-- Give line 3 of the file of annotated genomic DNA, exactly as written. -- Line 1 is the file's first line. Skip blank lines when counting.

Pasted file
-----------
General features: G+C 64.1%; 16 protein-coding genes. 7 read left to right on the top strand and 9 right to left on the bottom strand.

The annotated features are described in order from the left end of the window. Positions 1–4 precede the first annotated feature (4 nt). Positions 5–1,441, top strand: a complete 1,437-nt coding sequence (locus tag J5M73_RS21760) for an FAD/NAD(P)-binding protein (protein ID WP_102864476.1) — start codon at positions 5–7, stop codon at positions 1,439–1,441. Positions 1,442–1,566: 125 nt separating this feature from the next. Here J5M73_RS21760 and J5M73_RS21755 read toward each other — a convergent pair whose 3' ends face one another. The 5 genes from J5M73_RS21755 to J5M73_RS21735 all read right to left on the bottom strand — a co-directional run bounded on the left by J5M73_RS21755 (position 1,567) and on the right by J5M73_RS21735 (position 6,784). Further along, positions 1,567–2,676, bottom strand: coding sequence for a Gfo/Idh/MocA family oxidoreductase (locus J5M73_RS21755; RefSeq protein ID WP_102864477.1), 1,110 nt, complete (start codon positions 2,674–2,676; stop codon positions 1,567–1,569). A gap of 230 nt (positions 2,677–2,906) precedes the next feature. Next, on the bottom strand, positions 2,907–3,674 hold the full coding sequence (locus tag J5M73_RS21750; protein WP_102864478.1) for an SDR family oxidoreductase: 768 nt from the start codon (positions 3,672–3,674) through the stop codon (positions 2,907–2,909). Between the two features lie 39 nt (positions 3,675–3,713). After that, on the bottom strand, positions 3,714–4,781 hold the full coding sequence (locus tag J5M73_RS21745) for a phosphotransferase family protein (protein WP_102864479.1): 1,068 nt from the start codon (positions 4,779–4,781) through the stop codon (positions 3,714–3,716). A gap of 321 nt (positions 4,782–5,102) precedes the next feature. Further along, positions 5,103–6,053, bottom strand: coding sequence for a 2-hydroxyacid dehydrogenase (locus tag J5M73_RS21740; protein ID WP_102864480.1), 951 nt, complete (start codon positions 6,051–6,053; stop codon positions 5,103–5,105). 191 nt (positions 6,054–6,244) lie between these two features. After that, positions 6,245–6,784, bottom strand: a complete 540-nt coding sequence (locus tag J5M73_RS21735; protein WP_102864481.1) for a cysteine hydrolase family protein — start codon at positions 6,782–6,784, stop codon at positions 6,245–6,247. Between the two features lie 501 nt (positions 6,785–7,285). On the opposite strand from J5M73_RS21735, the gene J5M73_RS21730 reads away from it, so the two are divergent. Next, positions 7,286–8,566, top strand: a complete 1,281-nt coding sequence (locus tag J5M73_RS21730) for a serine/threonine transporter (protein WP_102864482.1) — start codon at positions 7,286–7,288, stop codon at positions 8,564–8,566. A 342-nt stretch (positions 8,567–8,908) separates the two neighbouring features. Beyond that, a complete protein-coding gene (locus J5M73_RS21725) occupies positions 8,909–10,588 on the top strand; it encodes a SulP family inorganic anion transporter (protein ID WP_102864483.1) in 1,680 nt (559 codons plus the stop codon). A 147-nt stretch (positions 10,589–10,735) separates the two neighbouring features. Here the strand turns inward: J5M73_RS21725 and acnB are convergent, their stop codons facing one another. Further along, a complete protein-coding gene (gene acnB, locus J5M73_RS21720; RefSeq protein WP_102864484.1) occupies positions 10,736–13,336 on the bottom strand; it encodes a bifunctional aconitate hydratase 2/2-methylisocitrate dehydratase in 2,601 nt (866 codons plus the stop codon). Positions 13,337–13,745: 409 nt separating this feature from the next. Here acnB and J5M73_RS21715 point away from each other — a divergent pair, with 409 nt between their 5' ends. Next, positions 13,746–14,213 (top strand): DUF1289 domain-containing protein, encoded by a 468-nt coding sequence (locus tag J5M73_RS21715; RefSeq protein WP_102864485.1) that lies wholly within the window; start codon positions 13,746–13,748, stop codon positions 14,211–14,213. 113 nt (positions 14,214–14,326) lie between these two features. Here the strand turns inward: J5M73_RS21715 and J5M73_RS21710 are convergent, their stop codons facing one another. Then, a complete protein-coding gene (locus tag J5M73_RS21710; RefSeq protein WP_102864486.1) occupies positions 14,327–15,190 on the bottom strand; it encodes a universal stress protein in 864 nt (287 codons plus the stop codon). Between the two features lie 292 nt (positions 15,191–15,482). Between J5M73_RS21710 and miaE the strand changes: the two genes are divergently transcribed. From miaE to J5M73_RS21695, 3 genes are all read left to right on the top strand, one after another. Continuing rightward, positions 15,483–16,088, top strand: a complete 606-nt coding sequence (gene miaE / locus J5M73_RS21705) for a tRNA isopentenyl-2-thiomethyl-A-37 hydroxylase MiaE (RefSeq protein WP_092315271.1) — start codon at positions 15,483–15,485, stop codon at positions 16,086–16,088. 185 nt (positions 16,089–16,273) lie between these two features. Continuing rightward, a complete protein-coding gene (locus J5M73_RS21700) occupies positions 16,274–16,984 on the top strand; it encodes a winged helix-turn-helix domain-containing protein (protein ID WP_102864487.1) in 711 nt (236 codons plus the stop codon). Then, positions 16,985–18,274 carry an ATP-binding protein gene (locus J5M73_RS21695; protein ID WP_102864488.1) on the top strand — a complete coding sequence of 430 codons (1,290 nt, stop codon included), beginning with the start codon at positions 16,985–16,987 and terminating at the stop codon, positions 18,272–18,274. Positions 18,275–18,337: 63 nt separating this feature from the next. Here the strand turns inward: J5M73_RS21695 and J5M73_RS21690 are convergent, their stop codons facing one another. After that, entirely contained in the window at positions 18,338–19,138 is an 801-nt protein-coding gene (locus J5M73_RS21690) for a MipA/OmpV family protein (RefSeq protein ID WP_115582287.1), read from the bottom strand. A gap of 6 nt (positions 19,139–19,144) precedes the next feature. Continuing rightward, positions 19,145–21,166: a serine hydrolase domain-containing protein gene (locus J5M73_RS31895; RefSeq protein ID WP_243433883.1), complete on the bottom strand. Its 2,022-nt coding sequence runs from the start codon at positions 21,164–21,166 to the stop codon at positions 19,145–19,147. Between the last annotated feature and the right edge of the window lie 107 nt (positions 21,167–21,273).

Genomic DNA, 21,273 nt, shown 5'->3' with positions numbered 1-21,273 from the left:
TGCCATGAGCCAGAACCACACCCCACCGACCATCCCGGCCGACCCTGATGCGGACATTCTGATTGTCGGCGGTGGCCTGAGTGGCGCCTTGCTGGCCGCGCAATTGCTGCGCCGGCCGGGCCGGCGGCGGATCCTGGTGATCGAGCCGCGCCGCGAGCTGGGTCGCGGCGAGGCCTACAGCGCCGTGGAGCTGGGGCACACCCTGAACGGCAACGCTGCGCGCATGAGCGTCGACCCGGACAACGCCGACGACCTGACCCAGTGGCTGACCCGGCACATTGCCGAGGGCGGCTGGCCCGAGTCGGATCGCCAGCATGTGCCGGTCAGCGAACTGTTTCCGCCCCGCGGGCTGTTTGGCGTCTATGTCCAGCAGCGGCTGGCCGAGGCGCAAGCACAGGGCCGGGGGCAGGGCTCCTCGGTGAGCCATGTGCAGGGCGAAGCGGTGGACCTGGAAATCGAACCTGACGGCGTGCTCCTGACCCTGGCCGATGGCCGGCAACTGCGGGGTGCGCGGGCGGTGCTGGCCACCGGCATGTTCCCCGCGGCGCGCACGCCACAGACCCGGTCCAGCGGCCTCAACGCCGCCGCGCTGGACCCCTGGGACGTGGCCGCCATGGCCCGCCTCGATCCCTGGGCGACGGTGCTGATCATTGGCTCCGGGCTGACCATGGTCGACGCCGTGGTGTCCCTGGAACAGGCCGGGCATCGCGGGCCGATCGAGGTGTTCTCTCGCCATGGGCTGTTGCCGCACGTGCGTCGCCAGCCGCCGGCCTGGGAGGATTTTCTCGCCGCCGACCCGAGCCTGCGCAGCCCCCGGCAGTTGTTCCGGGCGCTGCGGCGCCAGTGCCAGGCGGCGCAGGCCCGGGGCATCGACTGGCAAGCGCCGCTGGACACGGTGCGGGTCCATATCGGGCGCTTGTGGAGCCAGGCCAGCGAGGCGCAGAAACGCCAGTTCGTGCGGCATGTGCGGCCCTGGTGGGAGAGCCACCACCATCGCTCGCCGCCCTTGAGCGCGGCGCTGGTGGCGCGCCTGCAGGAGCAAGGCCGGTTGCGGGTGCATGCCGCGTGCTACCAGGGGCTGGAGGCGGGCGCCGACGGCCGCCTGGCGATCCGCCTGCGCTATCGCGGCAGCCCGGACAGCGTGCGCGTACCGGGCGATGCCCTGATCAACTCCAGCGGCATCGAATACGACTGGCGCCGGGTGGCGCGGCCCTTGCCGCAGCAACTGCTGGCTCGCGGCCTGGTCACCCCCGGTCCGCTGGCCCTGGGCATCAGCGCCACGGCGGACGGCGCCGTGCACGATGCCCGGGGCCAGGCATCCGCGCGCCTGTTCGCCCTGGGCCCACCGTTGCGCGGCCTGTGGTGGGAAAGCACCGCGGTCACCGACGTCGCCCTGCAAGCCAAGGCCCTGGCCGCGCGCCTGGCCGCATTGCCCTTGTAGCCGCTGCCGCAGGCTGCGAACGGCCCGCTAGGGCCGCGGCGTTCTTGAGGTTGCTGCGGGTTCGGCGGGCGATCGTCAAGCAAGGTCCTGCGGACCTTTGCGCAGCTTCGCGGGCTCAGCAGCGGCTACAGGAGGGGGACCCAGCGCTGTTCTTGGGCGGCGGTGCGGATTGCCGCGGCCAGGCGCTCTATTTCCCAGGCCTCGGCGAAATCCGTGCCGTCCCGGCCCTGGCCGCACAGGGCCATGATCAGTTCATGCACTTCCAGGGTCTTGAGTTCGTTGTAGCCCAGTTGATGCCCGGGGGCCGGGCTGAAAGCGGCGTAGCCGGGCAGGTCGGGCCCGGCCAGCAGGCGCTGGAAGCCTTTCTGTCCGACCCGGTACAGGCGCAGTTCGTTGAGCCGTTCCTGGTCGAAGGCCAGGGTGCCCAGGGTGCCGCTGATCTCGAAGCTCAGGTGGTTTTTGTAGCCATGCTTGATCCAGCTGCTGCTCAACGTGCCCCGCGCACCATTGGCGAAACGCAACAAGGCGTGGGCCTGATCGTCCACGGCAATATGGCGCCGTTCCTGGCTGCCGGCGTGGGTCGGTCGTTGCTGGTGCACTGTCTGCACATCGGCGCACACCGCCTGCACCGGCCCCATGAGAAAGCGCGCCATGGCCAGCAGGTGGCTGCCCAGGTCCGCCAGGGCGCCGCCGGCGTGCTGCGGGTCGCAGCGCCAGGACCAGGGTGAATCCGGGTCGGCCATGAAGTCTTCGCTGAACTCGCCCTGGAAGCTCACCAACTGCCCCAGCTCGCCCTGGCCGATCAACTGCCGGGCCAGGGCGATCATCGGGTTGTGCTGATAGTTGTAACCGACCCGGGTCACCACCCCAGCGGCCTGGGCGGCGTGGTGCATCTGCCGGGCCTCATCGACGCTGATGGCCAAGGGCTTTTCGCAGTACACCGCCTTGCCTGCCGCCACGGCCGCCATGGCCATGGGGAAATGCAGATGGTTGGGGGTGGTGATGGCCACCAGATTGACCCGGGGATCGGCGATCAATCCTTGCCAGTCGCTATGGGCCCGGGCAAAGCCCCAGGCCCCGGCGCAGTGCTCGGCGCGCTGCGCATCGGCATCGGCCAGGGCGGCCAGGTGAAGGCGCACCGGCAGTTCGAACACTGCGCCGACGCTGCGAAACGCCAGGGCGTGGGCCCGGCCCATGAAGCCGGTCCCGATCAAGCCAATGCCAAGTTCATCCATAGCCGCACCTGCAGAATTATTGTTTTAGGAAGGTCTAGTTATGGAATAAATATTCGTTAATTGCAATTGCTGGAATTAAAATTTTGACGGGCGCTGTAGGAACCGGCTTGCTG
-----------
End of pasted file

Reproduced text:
Genomic DNA, 21,273 nt, shown 5'->3' with positions numbered 1-21,273 from the left: